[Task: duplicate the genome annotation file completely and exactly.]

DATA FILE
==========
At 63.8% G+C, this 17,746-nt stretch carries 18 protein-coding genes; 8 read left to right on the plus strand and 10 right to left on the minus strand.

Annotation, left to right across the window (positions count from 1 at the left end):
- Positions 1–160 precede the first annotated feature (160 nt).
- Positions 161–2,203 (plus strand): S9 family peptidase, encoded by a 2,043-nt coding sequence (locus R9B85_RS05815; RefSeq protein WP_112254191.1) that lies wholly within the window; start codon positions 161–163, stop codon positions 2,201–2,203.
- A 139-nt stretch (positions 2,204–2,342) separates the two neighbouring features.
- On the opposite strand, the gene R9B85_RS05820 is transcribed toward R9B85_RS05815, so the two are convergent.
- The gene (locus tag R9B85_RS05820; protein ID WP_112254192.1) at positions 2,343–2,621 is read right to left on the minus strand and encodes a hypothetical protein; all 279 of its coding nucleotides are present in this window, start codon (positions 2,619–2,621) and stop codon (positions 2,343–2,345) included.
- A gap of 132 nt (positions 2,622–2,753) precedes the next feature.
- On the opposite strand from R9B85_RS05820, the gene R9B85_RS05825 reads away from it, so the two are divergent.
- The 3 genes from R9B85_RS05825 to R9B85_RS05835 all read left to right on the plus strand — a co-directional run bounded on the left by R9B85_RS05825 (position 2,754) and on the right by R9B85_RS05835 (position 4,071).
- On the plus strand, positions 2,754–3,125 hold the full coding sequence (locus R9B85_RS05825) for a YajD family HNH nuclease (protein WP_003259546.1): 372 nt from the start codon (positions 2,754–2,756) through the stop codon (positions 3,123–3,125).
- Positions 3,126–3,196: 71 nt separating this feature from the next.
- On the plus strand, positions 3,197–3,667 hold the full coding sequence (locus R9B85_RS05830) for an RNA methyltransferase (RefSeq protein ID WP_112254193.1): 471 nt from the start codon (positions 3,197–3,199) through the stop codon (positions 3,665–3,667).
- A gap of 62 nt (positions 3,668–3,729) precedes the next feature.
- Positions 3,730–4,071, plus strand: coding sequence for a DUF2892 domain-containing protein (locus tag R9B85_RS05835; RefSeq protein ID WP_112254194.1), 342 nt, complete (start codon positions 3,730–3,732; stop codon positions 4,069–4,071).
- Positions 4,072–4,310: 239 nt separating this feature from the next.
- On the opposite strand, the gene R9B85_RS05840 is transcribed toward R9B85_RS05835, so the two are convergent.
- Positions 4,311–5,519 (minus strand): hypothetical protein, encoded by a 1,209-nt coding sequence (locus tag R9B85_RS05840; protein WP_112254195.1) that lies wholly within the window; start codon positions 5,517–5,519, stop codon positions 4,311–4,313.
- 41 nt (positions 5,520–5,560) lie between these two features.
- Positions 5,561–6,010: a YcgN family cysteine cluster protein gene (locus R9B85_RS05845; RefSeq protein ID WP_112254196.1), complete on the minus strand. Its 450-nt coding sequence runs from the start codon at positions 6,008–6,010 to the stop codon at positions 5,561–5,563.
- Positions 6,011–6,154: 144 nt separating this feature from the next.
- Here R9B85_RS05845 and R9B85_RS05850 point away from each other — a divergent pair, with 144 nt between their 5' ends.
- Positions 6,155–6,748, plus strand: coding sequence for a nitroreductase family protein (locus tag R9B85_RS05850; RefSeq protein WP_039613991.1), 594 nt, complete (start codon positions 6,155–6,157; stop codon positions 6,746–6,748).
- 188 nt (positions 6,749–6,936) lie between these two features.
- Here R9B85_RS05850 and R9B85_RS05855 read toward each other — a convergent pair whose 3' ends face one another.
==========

At 63.8% G+C, this 17,746-nt stretch carries 18 protein-coding genes; 8 read left to right on the plus strand and 10 right to left on the minus strand.

Annotation, left to right across the window (positions count from 1 at the left end):
- Positions 1–160 precede the first annotated feature (160 nt).
- Positions 161–2,203 (plus strand): S9 family peptidase, encoded by a 2,043-nt coding sequence (locus R9B85_RS05815; RefSeq protein WP_112254191.1) that lies wholly within the window; start codon positions 161–163, stop codon positions 2,201–2,203.
- A 139-nt stretch (positions 2,204–2,342) separates the two neighbouring features.
- On the opposite strand, the gene R9B85_RS05820 is transcribed toward R9B85_RS05815, so the two are convergent.
- The gene (locus tag R9B85_RS05820; protein ID WP_112254192.1) at positions 2,343–2,621 is read right to left on the minus strand and encodes a hypothetical protein; all 279 of its coding nucleotides are present in this window, start codon (positions 2,619–2,621) and stop codon (positions 2,343–2,345) included.
- A gap of 132 nt (positions 2,622–2,753) precedes the next feature.
- On the opposite strand from R9B85_RS05820, the gene R9B85_RS05825 reads away from it, so the two are divergent.
- The 3 genes from R9B85_RS05825 to R9B85_RS05835 all read left to right on the plus strand — a co-directional run bounded on the left by R9B85_RS05825 (position 2,754) and on the right by R9B85_RS05835 (position 4,071).
- On the plus strand, positions 2,754–3,125 hold the full coding sequence (locus R9B85_RS05825) for a YajD family HNH nuclease (protein WP_003259546.1): 372 nt from the start codon (positions 2,754–2,756) through the stop codon (positions 3,123–3,125).
- Positions 3,126–3,196: 71 nt separating this feature from the next.
- On the plus strand, positions 3,197–3,667 hold the full coding sequence (locus R9B85_RS05830) for an RNA methyltransferase (RefSeq protein ID WP_112254193.1): 471 nt from the start codon (positions 3,197–3,199) through the stop codon (positions 3,665–3,667).
- A gap of 62 nt (positions 3,668–3,729) precedes the next feature.
- Positions 3,730–4,071, plus strand: coding sequence for a DUF2892 domain-containing protein (locus tag R9B85_RS05835; RefSeq protein ID WP_112254194.1), 342 nt, complete (start codon positions 3,730–3,732; stop codon positions 4,069–4,071).
- Positions 4,072–4,310: 239 nt separating this feature from the next.
- On the opposite strand, the gene R9B85_RS05840 is transcribed toward R9B85_RS05835, so the two are convergent.
- Positions 4,311–5,519 (minus strand): hypothetical protein, encoded by a 1,209-nt coding sequence (locus tag R9B85_RS05840; protein WP_112254195.1) that lies wholly within the window; start codon positions 5,517–5,519, stop codon positions 4,311–4,313.
- 41 nt (positions 5,520–5,560) lie between these two features.
- Positions 5,561–6,010: a YcgN family cysteine cluster protein gene (locus R9B85_RS05845; RefSeq protein ID WP_112254196.1), complete on the minus strand. Its 450-nt coding sequence runs from the start codon at positions 6,008–6,010 to the stop codon at positions 5,561–5,563.
- Positions 6,011–6,154: 144 nt separating this feature from the next.
- Here R9B85_RS05845 and R9B85_RS05850 point away from each other — a divergent pair, with 144 nt between their 5' ends.
- Positions 6,155–6,748, plus strand: coding sequence for a nitroreductase family protein (locus tag R9B85_RS05850; RefSeq protein WP_039613991.1), 594 nt, complete (start codon positions 6,155–6,157; stop codon positions 6,746–6,748).
- 188 nt (positions 6,749–6,936) lie between these two features.
- Here R9B85_RS05850 and R9B85_RS05855 read toward each other — a convergent pair whose 3' ends face one another.